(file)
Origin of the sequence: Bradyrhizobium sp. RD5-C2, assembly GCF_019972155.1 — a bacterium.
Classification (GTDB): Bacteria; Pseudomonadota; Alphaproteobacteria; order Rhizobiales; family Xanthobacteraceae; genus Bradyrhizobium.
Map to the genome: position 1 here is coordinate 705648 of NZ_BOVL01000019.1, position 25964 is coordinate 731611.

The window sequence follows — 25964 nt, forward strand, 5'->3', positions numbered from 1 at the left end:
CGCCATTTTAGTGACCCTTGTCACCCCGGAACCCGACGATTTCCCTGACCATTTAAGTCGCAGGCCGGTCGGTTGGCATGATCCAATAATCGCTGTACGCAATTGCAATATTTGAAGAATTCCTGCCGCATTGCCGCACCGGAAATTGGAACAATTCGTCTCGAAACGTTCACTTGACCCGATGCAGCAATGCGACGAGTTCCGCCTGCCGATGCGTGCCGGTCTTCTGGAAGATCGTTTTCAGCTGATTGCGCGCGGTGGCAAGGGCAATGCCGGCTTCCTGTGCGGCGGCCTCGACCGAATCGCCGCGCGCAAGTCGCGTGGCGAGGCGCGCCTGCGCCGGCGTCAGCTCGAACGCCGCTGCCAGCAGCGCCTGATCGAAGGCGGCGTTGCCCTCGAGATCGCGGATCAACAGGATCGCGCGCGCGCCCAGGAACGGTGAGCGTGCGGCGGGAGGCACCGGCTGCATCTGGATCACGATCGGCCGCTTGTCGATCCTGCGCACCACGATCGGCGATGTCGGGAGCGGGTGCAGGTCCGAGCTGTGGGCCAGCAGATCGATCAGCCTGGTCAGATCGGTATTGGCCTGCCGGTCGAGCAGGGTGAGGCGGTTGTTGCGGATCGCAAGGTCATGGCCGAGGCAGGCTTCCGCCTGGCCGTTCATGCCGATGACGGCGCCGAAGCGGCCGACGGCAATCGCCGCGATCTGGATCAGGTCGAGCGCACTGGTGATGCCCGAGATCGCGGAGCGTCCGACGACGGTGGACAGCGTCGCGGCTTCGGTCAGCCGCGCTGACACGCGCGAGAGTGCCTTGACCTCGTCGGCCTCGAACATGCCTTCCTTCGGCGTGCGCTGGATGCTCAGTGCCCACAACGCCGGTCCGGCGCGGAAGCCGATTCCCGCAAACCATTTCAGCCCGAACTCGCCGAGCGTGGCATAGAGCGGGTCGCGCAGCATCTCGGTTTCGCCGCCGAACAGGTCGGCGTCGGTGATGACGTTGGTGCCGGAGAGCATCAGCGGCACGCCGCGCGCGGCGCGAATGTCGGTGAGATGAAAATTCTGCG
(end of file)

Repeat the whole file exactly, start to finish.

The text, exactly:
Origin of the sequence: Bradyrhizobium sp. RD5-C2, assembly GCF_019972155.1 — a bacterium.
Classification (GTDB): Bacteria; Pseudomonadota; Alphaproteobacteria; order Rhizobiales; family Xanthobacteraceae; genus Bradyrhizobium.
Map to the genome: position 1 here is coordinate 705648 of NZ_BOVL01000019.1, position 25964 is coordinate 731611.

The window sequence follows — 25964 nt, forward strand, 5'->3', positions numbered from 1 at the left end:
CGCCATTTTAGTGACCCTTGTCACCCCGGAACCCGACGATTTCCCTGACCATTTAAGTCGCAGGCCGGTCGGTTGGCATGATCCAATAATCGCTGTACGCAATTGCAATATTTGAAGAATTCCTGCCGCATTGCCGCACCGGAAATTGGAACAATTCGTCTCGAAACGTTCACTTGACCCGATGCAGCAATGCGACGAGTTCCGCCTGCCGATGCGTGCCGGTCTTCTGGAAGATCGTTTTCAGCTGATTGCGCGCGGTGGCAAGGGCAATGCCGGCTTCCTGTGCGGCGGCCTCGACCGAATCGCCGCGCGCAAGTCGCGTGGCGAGGCGCGCCTGCGCCGGCGTCAGCTCGAACGCCGCTGCCAGCAGCGCCTGATCGAAGGCGGCGTTGCCCTCGAGATCGCGGATCAACAGGATCGCGCGCGCGCCCAGGAACGGTGAGCGTGCGGCGGGAGGCACCGGCTGCATCTGGATCACGATCGGCCGCTTGTCGATCCTGCGCACCACGATCGGCGATGTCGGGAGCGGGTGCAGGTCCGAGCTGTGGGCCAGCAGATCGATCAGCCTGGTCAGATCGGTATTGGCCTGCCGGTCGAGCAGGGTGAGGCGGTTGTTGCGGATCGCAAGGTCATGGCCGAGGCAGGCTTCCGCCTGGCCGTTCATGCCGATGACGGCGCCGAAGCGGCCGACGGCAATCGCCGCGATCTGGATCAGGTCGAGCGCACTGGTGATGCCCGAGATCGCGGAGCGTCCGACGACGGTGGACAGCGTCGCGGCTTCGGTCAGCCGCGCTGACACGCGCGAGAGTGCCTTGACCTCGTCGGCCTCGAACATGCCTTCCTTCGGCGTGCGCTGGATGCTCAGTGCCCACAACGCCGGTCCGGCGCGGAAGCCGATTCCCGCAAACCATTTCAGCCCGAACTCGCCGAGCGTGGCATAGAGCGGGTCGCGCAGCATCTCGGTTTCGCCGCCGAACAGGTCGGCGTCGGTGATGACGTTGGTGCCGGAGAGCATCAGCGGCACGCCGCGCGCGGCGCGAATGTCGGTGAGATGAAAATTCTGCG